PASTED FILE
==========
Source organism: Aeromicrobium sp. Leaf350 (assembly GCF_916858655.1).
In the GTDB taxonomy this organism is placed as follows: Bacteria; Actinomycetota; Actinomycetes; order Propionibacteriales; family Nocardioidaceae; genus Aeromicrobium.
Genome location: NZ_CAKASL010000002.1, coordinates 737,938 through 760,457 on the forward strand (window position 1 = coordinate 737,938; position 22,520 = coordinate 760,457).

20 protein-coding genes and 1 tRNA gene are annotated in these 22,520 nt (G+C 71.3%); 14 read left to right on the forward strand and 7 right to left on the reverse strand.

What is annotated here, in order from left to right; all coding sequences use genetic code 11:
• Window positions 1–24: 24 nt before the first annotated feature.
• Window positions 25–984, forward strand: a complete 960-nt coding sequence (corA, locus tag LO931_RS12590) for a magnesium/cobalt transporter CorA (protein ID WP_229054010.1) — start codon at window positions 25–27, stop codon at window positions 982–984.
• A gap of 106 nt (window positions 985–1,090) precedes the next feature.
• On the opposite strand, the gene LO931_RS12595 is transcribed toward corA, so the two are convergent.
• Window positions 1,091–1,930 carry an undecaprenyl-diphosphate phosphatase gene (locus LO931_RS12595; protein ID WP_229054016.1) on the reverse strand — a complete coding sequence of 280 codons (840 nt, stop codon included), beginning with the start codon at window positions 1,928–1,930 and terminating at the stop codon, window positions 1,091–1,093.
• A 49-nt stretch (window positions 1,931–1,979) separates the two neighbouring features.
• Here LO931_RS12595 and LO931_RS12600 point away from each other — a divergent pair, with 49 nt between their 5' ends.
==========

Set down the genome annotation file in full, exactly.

Source organism: Aeromicrobium sp. Leaf350 (assembly GCF_916858655.1).
In the GTDB taxonomy this organism is placed as follows: Bacteria; Actinomycetota; Actinomycetes; order Propionibacteriales; family Nocardioidaceae; genus Aeromicrobium.
Genome location: NZ_CAKASL010000002.1, coordinates 737,938 through 760,457 on the forward strand (window position 1 = coordinate 737,938; position 22,520 = coordinate 760,457).

20 protein-coding genes and 1 tRNA gene are annotated in these 22,520 nt (G+C 71.3%); 14 read left to right on the forward strand and 7 right to left on the reverse strand.

What is annotated here, in order from left to right; all coding sequences use genetic code 11:
• Window positions 1–24: 24 nt before the first annotated feature.
• Window positions 25–984, forward strand: a complete 960-nt coding sequence (corA, locus tag LO931_RS12590) for a magnesium/cobalt transporter CorA (protein ID WP_229054010.1) — start codon at window positions 25–27, stop codon at window positions 982–984.
• A gap of 106 nt (window positions 985–1,090) precedes the next feature.
• On the opposite strand, the gene LO931_RS12595 is transcribed toward corA, so the two are convergent.
• Window positions 1,091–1,930 carry an undecaprenyl-diphosphate phosphatase gene (locus LO931_RS12595; protein ID WP_229054016.1) on the reverse strand — a complete coding sequence of 280 codons (840 nt, stop codon included), beginning with the start codon at window positions 1,928–1,930 and terminating at the stop codon, window positions 1,091–1,093.
• A 49-nt stretch (window positions 1,931–1,979) separates the two neighbouring features.
• Here LO931_RS12595 and LO931_RS12600 point away from each other — a divergent pair, with 49 nt between their 5' ends.